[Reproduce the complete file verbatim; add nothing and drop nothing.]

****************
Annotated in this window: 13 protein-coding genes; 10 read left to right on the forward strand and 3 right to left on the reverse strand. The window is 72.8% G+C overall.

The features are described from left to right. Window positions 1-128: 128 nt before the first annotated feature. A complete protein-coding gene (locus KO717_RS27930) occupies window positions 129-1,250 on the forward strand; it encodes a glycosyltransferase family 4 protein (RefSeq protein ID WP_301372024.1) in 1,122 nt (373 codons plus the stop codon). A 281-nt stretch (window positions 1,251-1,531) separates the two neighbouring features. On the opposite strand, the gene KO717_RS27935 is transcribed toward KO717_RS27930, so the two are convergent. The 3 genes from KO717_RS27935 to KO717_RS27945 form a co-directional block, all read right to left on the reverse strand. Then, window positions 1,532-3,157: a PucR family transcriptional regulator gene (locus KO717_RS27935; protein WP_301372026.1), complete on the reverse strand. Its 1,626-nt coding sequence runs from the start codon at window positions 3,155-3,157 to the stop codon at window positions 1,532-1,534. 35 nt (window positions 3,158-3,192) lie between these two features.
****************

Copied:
Annotated in this window: 13 protein-coding genes; 10 read left to right on the forward strand and 3 right to left on the reverse strand. The window is 72.8% G+C overall.

The features are described from left to right. Window positions 1-128: 128 nt before the first annotated feature. A complete protein-coding gene (locus KO717_RS27930) occupies window positions 129-1,250 on the forward strand; it encodes a glycosyltransferase family 4 protein (RefSeq protein ID WP_301372024.1) in 1,122 nt (373 codons plus the stop codon). A 281-nt stretch (window positions 1,251-1,531) separates the two neighbouring features. On the opposite strand, the gene KO717_RS27935 is transcribed toward KO717_RS27930, so the two are convergent. The 3 genes from KO717_RS27935 to KO717_RS27945 form a co-directional block, all read right to left on the reverse strand. Then, window positions 1,532-3,157: a PucR family transcriptional regulator gene (locus KO717_RS27935; protein WP_301372026.1), complete on the reverse strand. Its 1,626-nt coding sequence runs from the start codon at window positions 3,155-3,157 to the stop codon at window positions 1,532-1,534. 35 nt (window positions 3,158-3,192) lie between these two features.